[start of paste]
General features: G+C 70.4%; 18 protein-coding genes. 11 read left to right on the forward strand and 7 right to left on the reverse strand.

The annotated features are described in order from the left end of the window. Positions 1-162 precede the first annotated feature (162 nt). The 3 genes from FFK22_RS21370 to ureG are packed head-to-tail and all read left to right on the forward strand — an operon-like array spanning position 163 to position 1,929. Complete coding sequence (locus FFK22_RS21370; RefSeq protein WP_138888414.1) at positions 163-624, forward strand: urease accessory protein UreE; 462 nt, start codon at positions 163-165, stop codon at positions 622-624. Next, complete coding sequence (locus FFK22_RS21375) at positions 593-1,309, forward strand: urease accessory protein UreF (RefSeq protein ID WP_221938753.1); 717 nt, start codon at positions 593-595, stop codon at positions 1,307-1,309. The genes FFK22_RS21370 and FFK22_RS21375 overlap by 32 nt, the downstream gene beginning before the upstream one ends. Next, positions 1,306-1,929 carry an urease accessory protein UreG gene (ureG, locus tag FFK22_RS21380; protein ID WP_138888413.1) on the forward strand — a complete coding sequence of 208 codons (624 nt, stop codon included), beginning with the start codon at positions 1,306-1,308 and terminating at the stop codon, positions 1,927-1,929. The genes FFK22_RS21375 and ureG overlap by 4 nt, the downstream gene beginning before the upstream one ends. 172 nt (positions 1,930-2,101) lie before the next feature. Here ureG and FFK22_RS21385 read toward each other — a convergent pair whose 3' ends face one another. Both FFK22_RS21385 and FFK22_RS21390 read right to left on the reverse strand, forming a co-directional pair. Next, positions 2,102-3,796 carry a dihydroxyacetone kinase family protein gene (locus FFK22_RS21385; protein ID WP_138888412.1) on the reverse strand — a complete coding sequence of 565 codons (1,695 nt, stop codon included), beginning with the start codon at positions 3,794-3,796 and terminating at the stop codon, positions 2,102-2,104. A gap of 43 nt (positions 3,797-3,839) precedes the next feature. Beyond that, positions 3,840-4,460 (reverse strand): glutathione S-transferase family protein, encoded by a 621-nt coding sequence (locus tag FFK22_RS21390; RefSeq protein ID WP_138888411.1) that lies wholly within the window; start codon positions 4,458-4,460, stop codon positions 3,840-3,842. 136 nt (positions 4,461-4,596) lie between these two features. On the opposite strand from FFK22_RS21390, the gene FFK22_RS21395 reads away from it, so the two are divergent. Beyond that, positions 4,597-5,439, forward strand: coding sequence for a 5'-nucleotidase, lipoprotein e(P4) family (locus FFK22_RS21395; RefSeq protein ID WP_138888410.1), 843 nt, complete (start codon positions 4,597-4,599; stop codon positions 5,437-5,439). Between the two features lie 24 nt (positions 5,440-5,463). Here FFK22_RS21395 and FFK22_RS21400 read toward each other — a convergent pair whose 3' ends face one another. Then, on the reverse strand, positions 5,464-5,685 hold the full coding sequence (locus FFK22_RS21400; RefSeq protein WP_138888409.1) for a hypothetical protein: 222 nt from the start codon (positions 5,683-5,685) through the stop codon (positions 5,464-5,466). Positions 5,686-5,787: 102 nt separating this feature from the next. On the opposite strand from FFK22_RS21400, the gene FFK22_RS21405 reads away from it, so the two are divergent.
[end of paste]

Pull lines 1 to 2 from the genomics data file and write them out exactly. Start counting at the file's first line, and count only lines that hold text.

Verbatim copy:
General features: G+C 70.4%; 18 protein-coding genes. 11 read left to right on the forward strand and 7 right to left on the reverse strand.

The annotated features are described in order from the left end of the window. Positions 1-162 precede the first annotated feature (162 nt). The 3 genes from FFK22_RS21370 to ureG are packed head-to-tail and all read left to right on the forward strand — an operon-like array spanning position 163 to position 1,929. Complete coding sequence (locus FFK22_RS21370; RefSeq protein WP_138888414.1) at positions 163-624, forward strand: urease accessory protein UreE; 462 nt, start codon at positions 163-165, stop codon at positions 622-624. Next, complete coding sequence (locus FFK22_RS21375) at positions 593-1,309, forward strand: urease accessory protein UreF (RefSeq protein ID WP_221938753.1); 717 nt, start codon at positions 593-595, stop codon at positions 1,307-1,309. The genes FFK22_RS21370 and FFK22_RS21375 overlap by 32 nt, the downstream gene beginning before the upstream one ends. Next, positions 1,306-1,929 carry an urease accessory protein UreG gene (ureG, locus tag FFK22_RS21380; protein ID WP_138888413.1) on the forward strand — a complete coding sequence of 208 codons (624 nt, stop codon included), beginning with the start codon at positions 1,306-1,308 and terminating at the stop codon, positions 1,927-1,929. The genes FFK22_RS21375 and ureG overlap by 4 nt, the downstream gene beginning before the upstream one ends. 172 nt (positions 1,930-2,101) lie before the next feature. Here ureG and FFK22_RS21385 read toward each other — a convergent pair whose 3' ends face one another. Both FFK22_RS21385 and FFK22_RS21390 read right to left on the reverse strand, forming a co-directional pair. Next, positions 2,102-3,796 carry a dihydroxyacetone kinase family protein gene (locus FFK22_RS21385; protein ID WP_138888412.1) on the reverse strand — a complete coding sequence of 565 codons (1,695 nt, stop codon included), beginning with the start codon at positions 3,794-3,796 and terminating at the stop codon, positions 2,102-2,104. A gap of 43 nt (positions 3,797-3,839) precedes the next feature. Beyond that, positions 3,840-4,460 (reverse strand): glutathione S-transferase family protein, encoded by a 621-nt coding sequence (locus tag FFK22_RS21390; RefSeq protein ID WP_138888411.1) that lies wholly within the window; start codon positions 4,458-4,460, stop codon positions 3,840-3,842. 136 nt (positions 4,461-4,596) lie between these two features. On the opposite strand from FFK22_RS21390, the gene FFK22_RS21395 reads away from it, so the two are divergent. Beyond that, positions 4,597-5,439, forward strand: coding sequence for a 5'-nucleotidase, lipoprotein e(P4) family (locus FFK22_RS21395; RefSeq protein ID WP_138888410.1), 843 nt, complete (start codon positions 4,597-4,599; stop codon positions 5,437-5,439). Between the two features lie 24 nt (positions 5,440-5,463). Here FFK22_RS21395 and FFK22_RS21400 read toward each other — a convergent pair whose 3' ends face one another. Then, on the reverse strand, positions 5,464-5,685 hold the full coding sequence (locus FFK22_RS21400; RefSeq protein WP_138888409.1) for a hypothetical protein: 222 nt from the start codon (positions 5,683-5,685) through the stop codon (positions 5,464-5,466). Positions 5,686-5,787: 102 nt separating this feature from the next. On the opposite strand from FFK22_RS21400, the gene FFK22_RS21405 reads away from it, so the two are divergent.